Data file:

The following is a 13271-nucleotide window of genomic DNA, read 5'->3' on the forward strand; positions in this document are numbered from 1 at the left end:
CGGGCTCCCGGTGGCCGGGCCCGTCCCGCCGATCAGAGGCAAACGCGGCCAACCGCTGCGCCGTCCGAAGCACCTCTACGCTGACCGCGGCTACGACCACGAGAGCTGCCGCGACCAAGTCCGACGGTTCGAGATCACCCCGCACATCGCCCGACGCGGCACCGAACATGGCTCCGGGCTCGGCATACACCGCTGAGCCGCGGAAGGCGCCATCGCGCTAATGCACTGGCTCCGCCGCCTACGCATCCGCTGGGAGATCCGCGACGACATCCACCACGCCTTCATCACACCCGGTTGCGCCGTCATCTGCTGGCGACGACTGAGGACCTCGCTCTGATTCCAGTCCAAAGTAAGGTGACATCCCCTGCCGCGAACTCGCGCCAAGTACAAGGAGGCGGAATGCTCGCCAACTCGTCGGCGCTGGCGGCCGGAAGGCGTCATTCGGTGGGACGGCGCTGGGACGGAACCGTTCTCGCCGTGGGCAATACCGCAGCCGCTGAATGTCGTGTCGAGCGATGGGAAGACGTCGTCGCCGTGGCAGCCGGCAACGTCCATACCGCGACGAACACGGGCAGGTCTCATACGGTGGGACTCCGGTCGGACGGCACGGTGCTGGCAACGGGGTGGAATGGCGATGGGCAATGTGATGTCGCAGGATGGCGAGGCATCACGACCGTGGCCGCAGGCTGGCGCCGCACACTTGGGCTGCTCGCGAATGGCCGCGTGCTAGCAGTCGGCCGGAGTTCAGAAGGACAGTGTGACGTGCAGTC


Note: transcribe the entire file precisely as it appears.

The following is a 13271-nucleotide window of genomic DNA, read 5'->3' on the forward strand; positions in this document are numbered from 1 at the left end:
CGGGCTCCCGGTGGCCGGGCCCGTCCCGCCGATCAGAGGCAAACGCGGCCAACCGCTGCGCCGTCCGAAGCACCTCTACGCTGACCGCGGCTACGACCACGAGAGCTGCCGCGACCAAGTCCGACGGTTCGAGATCACCCCGCACATCGCCCGACGCGGCACCGAACATGGCTCCGGGCTCGGCATACACCGCTGAGCCGCGGAAGGCGCCATCGCGCTAATGCACTGGCTCCGCCGCCTACGCATCCGCTGGGAGATCCGCGACGACATCCACCACGCCTTCATCACACCCGGTTGCGCCGTCATCTGCTGGCGACGACTGAGGACCTCGCTCTGATTCCAGTCCAAAGTAAGGTGACATCCCCTGCCGCGAACTCGCGCCAAGTACAAGGAGGCGGAATGCTCGCCAACTCGTCGGCGCTGGCGGCCGGAAGGCGTCATTCGGTGGGACGGCGCTGGGACGGAACCGTTCTCGCCGTGGGCAATACCGCAGCCGCTGAATGTCGTGTCGAGCGATGGGAAGACGTCGTCGCCGTGGCAGCCGGCAACGTCCATACCGCGACGAACACGGGCAGGTCTCATACGGTGGGACTCCGGTCGGACGGCACGGTGCTGGCAACGGGGTGGAATGGCGATGGGCAATGTGATGTCGCAGGATGGCGAGGCATCACGACCGTGGCCGCAGGCTGGCGCCGCACACTTGGGCTGCTCGCGAATGGCCGCGTGCTAGCAGTCGGCCGGAGTTCAGAAGGACAGTGTGACGTGCAGTC